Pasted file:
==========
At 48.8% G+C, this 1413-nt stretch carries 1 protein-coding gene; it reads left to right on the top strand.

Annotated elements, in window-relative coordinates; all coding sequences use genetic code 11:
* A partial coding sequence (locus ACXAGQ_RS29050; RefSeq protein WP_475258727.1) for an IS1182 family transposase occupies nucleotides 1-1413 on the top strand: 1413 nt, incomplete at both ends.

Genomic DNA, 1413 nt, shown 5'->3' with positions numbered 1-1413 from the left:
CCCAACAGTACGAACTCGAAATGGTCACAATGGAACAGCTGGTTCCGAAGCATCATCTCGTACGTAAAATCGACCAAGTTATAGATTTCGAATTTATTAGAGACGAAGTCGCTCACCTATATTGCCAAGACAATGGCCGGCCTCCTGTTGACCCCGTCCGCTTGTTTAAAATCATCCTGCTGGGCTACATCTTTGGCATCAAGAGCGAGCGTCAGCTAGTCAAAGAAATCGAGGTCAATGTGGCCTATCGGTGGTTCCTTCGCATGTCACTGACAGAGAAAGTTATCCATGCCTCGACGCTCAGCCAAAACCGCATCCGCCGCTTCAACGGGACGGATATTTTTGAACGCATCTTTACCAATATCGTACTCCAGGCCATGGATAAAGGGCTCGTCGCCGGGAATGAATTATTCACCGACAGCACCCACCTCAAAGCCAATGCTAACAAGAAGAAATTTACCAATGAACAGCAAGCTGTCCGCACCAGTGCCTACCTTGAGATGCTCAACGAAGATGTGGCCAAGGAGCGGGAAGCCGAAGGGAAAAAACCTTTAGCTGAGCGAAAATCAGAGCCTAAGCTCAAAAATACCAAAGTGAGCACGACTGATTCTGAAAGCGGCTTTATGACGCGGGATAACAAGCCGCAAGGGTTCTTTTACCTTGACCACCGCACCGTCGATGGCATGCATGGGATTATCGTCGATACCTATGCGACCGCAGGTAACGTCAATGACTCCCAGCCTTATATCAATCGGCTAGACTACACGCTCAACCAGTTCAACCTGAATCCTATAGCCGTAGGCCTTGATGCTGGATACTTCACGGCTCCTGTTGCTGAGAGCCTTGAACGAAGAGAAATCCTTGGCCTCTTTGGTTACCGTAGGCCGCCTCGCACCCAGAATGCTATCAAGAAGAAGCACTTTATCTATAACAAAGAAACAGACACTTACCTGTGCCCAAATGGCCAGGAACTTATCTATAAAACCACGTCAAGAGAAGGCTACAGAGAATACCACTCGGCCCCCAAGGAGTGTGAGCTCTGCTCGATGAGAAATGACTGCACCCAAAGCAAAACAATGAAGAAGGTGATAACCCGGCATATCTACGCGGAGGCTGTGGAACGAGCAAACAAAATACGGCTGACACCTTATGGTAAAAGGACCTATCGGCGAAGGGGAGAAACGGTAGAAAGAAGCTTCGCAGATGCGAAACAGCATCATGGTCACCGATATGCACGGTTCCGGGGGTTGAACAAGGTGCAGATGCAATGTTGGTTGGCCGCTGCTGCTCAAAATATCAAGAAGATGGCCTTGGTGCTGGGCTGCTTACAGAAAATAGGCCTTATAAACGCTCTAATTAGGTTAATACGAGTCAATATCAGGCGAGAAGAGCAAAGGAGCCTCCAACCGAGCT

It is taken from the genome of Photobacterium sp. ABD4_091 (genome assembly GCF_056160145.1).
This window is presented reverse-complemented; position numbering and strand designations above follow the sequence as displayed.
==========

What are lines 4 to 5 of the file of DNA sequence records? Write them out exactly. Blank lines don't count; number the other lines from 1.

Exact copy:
Genomic DNA, 1413 nt, shown 5'->3' with positions numbered 1-1413 from the left:
CCCAACAGTACGAACTCGAAATGGTCACAATGGAACAGCTGGTTCCGAAGCATCATCTCGTACGTAAAATCGACCAAGTTATAGATTTCGAATTTATTAGAGACGAAGTCGCTCACCTATATTGCCAAGACAATGGCCGGCCTCCTGTTGACCCCGTCCGCTTGTTTAAAATCATCCTGCTGGGCTACATCTTTGGCATCAAGAGCGAGCGTCAGCTAGTCAAAGAAATCGAGGTCAATGTGGCCTATCGGTGGTTCCTTCGCATGTCACTGACAGAGAAAGTTATCCATGCCTCGACGCTCAGCCAAAACCGCATCCGCCGCTTCAACGGGACGGATATTTTTGAACGCATCTTTACCAATATCGTACTCCAGGCCATGGATAAAGGGCTCGTCGCCGGGAATGAATTATTCACCGACAGCACCCACCTCAAAGCCAATGCTAACAAGAAGAAATTTACCAATGAACAGCAAGCTGTCCGCACCAGTGCCTACCTTGAGATGCTCAACGAAGATGTGGCCAAGGAGCGGGAAGCCGAAGGGAAAAAACCTTTAGCTGAGCGAAAATCAGAGCCTAAGCTCAAAAATACCAAAGTGAGCACGACTGATTCTGAAAGCGGCTTTATGACGCGGGATAACAAGCCGCAAGGGTTCTTTTACCTTGACCACCGCACCGTCGATGGCATGCATGGGATTATCGTCGATACCTATGCGACCGCAGGTAACGTCAATGACTCCCAGCCTTATATCAATCGGCTAGACTACACGCTCAACCAGTTCAACCTGAATCCTATAGCCGTAGGCCTTGATGCTGGATACTTCACGGCTCCTGTTGCTGAGAGCCTTGAACGAAGAGAAATCCTTGGCCTCTTTGGTTACCGTAGGCCGCCTCGCACCCAGAATGCTATCAAGAAGAAGCACTTTATCTATAACAAAGAAACAGACACTTACCTGTGCCCAAATGGCCAGGAACTTATCTATAAAACCACGTCAAGAGAAGGCTACAGAGAATACCACTCGGCCCCCAAGGAGTGTGAGCTCTGCTCGATGAGAAATGACTGCACCCAAAGCAAAACAATGAAGAAGGTGATAACCCGGCATATCTACGCGGAGGCTGTGGAACGAGCAAACAAAATACGGCTGACACCTTATGGTAAAAGGACCTATCGGCGAAGGGGAGAAACGGTAGAAAGAAGCTTCGCAGATGCGAAACAGCATCATGGTCACCGATATGCACGGTTCCGGGGGTTGAACAAGGTGCAGATGCAATGTTGGTTGGCCGCTGCTGCTCAAAATATCAAGAAGATGGCCTTGGTGCTGGGCTGCTTACAGAAAATAGGCCTTATAAACGCTCTAATTAGGTTAATACGAGTCAATATCAGGCGAGAAGAGCAAAGGAGCCTCCAACCGAGCT